- Department: Electronic Engineering
- Module co-ordinator: Prof. Stephen Smith
- Credit value: 20 credits
- Credit level: M
- Academic year of delivery: 2024-25
- See module specification for other years: 2023-24
Artificial Intelligence and Machine Learning is one of the most important and influential research field of the modern world. This module introduces you to the theory of a range of biologically inspired machine learning and computational intelligence methods for processing information. This module will introduce the theory of a range of machine learning and computational intelligence methods including Artificial Neural Networks, supervised and unsupervised learning algorithms, swarm intelligence principles, and probabilistic inference. You will develop practical skills in relevant software tools and systems, and explore their application through real-world practical examples. The implications for information searching and management, robotics, and major international networks are enormous. You will understand how perceptions work, and gain experience in the structure and operation of a wide variety of techniques in machine learning.
|Semester 2 2024-25
Subject content aims:
Introduce the fields and theory behind of Neural Networks, supervised and unsupervised learning algorithms, swarm intelligence principles, and probabilistic inference
Explain the implementation and use of machine learning and computational intelligence methods in practical applications
Graduate skills aims:
Understand the different types of neural network technologies, machine learning methodologies, and application areas
Develop practical skills in relevant software tools and systems
Application through real-world practical examples
Subject content learning outcomes:
After successful completion of this module, students will:
Be able to discuss the principles of contemporary machine learning technologies including reinforcement learning, supervised and unsupervised learning methods, and probabilistic learning
Be able to explain the structure and function of a neural computing unit and types of artificial neural networks including Perceptron, Multilayer perceptron, Deep, Associative, Hebbian, Competitive and Boltzmann networks, and basic Spiking Neural Networks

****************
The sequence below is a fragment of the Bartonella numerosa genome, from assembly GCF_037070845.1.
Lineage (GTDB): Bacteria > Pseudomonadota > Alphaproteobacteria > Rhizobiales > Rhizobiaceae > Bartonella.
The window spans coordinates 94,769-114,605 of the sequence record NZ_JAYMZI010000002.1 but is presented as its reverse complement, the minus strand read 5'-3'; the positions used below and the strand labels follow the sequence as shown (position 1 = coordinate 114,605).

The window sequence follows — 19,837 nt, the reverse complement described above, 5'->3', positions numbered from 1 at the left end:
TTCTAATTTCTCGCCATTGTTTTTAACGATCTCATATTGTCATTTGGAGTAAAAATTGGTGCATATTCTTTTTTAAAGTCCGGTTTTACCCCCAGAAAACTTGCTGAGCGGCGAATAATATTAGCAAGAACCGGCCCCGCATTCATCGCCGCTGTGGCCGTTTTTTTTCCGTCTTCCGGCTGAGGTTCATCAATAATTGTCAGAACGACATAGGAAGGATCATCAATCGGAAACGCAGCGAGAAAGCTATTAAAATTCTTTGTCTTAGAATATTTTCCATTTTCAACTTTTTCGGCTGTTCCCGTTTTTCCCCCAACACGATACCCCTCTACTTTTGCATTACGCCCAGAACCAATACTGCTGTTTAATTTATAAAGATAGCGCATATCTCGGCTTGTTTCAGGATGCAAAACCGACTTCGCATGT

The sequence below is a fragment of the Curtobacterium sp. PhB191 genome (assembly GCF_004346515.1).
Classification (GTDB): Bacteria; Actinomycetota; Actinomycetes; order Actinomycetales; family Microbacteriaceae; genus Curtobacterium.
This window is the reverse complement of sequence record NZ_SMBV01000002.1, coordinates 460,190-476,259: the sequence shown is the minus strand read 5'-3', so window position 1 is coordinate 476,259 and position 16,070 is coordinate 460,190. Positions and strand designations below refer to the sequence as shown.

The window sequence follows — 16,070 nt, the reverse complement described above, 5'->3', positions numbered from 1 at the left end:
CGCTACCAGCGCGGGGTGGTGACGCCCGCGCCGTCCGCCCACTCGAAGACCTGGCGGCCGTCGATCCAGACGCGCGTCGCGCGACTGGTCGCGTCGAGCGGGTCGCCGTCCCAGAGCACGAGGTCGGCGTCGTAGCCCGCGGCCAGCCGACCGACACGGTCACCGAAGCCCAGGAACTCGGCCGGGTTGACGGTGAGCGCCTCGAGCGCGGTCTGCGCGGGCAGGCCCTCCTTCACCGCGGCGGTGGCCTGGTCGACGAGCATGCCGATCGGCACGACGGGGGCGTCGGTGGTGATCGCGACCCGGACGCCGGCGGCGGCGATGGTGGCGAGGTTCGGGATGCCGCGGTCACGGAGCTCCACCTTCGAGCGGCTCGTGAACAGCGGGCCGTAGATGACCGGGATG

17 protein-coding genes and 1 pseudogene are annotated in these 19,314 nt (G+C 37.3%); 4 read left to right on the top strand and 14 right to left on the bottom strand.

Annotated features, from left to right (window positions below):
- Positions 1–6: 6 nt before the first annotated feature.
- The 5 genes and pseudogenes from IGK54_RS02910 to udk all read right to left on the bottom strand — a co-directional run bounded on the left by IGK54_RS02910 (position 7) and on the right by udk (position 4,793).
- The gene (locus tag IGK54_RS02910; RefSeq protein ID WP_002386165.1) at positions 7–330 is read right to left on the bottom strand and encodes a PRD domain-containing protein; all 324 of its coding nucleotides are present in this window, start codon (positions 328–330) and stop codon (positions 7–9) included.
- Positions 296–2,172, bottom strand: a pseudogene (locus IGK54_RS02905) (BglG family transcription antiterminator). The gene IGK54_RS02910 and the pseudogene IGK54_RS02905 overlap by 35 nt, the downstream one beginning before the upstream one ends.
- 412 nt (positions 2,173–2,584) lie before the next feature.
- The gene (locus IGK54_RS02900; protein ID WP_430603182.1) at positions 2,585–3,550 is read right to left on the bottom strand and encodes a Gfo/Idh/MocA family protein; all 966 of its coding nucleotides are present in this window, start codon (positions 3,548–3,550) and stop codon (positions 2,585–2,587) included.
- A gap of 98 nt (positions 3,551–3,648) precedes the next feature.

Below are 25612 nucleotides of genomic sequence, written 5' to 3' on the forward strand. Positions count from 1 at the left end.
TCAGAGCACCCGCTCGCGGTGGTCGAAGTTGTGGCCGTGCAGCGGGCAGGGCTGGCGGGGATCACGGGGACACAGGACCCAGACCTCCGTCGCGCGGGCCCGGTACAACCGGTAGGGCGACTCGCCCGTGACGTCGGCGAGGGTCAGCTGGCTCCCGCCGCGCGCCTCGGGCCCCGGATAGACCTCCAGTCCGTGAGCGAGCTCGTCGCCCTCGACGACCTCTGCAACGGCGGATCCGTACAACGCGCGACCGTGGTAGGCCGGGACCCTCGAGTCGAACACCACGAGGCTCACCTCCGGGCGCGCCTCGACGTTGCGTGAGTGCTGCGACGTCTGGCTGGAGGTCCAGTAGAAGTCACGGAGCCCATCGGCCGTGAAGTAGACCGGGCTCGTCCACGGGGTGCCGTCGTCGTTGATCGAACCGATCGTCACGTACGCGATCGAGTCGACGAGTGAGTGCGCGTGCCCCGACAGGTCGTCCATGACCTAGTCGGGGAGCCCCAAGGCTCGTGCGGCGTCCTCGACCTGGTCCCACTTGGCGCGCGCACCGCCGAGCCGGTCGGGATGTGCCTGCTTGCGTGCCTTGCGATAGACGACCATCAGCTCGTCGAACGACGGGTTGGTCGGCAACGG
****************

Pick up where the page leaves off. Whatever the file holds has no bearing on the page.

Be able to describe the range of learning rules applied to these networks, including: Widrow-Hoff, Back-propagation, Hebbian, Oja, Sanger, Competitive, Kohonen and Boltzmann rules, and be able to calculate and use the Widrow-Hoff delta rule for Perceptron networks and the Hopfield energy function for associative networks
Be able to explain probabilistic learning and inference systems based on probabilistic models and Bayesian networks, including swarm intelligence algorithms, naive Bayes inference, Kalman filters, and Hidden Markov Models
Be able to implement machine learning systems to accomplish basic tasks
Graduate skills learning outcomes:
After successful completion of this module, students will be able to:
Communicate understanding and design choices through written content.
Implement and apply a range of machine learning algorithms
Apply theoretical knowledge to solve problems.
Use relevant software tools and systems
Perform problem solving and inference using tools and systems applied to real-world problems/applications
Introduction to machine learning methods including neural, statistical, and swarm intelligent methodologies
Supervised learning systems, e.g. neural networks, decision trees, genetic programming
Unsupervised learning systems. e.g. K-means, autoencoders and other clustering approaches
Reinforcement learning including Q-learning and reward-based mechanisms
Probabilistic learning including Bayesian networks, Kalman filters, and Hidden Markov Models
|% of module mark
Mini-project and report 3000 words
|% of module mark
Mini-project and report 3000 words
'Feedback’ at a university level can be understood as any part of the learning process which is designed to guide your progress through your degree programme. We aim to help you reflect on your own learning and help you feel more clear about your progress through clarifying what is expected of you in both formative and summative assessments. A comprehensive guide to feedback and to forms of feedback is available in the Guide to Assessment Standards, Marking and Feedback.
The School of PET aims to provide some form of feedback on all formative and summative assessments that are carried out during the degree programme. In general, feedback on any written work/assignments undertaken will be sufficient so as to indicate the nature of the changes needed in order to improve the work. The School will endeavour to return all exam feedback within the timescale set out in the University's Policy on Assessment Feedback Turnaround Time. The School would normally expect to adhere to the times given, however, it is possible that exceptional circumstances may delay feedback. The School will endeavour to keep such delays to a minimum. Please note that any marks released are subject to ratification by the Board of Examiners and Senate. Meetings at the start/end of each term provide you with an opportunity to discuss and reflect with your supervisor on your overall performance to date.